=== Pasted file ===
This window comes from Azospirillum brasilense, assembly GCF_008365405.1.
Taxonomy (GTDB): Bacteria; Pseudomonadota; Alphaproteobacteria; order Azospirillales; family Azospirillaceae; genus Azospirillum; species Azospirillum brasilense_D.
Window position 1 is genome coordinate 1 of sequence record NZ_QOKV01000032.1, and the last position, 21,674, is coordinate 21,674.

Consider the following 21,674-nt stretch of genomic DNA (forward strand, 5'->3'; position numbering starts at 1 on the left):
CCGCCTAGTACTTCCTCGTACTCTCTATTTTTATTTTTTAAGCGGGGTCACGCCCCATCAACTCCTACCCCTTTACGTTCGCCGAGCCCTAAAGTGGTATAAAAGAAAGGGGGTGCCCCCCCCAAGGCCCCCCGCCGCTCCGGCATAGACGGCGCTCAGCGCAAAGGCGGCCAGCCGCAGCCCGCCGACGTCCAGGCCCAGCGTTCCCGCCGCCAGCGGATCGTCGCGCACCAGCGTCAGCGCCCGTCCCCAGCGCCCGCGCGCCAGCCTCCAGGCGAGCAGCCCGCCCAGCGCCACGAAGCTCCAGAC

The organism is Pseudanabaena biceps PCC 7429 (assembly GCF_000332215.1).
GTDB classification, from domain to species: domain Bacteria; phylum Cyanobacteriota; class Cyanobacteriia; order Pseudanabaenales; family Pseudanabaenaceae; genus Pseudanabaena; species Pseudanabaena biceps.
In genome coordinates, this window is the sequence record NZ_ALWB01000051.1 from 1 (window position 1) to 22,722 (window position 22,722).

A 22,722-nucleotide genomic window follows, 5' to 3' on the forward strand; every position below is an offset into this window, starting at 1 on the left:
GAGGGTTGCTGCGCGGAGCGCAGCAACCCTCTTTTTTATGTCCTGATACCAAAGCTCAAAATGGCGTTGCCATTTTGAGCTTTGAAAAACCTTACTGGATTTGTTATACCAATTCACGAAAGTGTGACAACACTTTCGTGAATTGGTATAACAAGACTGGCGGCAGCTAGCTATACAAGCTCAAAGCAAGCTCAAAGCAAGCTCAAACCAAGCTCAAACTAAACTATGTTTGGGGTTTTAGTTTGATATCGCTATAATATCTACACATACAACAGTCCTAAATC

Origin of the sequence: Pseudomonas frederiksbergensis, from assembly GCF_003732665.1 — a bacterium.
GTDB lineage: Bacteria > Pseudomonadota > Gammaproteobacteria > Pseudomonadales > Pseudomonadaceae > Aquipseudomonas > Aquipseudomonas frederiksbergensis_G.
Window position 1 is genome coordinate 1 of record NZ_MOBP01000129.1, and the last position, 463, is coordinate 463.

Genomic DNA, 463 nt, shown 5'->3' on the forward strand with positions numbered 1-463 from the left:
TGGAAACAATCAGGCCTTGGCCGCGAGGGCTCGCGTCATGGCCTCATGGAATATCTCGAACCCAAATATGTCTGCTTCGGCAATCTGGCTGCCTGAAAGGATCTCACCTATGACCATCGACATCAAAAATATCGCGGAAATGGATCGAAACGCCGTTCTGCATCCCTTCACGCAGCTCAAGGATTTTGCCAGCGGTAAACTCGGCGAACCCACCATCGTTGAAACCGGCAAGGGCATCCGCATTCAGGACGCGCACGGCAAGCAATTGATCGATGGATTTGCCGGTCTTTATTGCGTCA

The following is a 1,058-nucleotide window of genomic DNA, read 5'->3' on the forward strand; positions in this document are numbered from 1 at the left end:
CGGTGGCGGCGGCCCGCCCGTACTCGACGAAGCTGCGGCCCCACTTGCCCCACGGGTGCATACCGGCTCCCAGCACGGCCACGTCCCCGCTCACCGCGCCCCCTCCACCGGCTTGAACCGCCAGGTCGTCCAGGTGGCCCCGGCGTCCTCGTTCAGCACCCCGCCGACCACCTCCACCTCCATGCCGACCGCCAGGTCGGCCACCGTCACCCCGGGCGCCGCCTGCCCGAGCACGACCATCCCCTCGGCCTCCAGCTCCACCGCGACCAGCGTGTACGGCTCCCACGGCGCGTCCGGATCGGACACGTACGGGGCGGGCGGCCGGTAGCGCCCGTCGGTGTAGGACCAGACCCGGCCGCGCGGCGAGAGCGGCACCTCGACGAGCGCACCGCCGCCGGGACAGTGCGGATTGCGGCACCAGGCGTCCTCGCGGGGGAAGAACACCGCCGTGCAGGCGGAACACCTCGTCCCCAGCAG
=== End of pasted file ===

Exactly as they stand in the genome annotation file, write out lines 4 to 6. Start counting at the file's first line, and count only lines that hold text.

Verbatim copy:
Consider the following 21,674-nt stretch of genomic DNA (forward strand, 5'->3'; position numbering starts at 1 on the left):
CCGCCTAGTACTTCCTCGTACTCTCTATTTTTATTTTTTAAGCGGGGTCACGCCCCATCAACTCCTACCCCTTTACGTTCGCCGAGCCCTAAAGTGGTATAAAAGAAAGGGGGTGCCCCCCCCAAGGCCCCCCGCCGCTCCGGCATAGACGGCGCTCAGCGCAAAGGCGGCCAGCCGCAGCCCGCCGACGTCCAGGCCCAGCGTTCCCGCCGCCAGCGGATCGTCGCGCACCAGCGTCAGCGCCCGTCCCCAGCGCCCGCGCGCCAGCCTCCAGGCGAGCAGCCCGCCCAGCGCCACGAAGCTCCAGAC

The organism is Pseudanabaena biceps PCC 7429 (assembly GCF_000332215.1).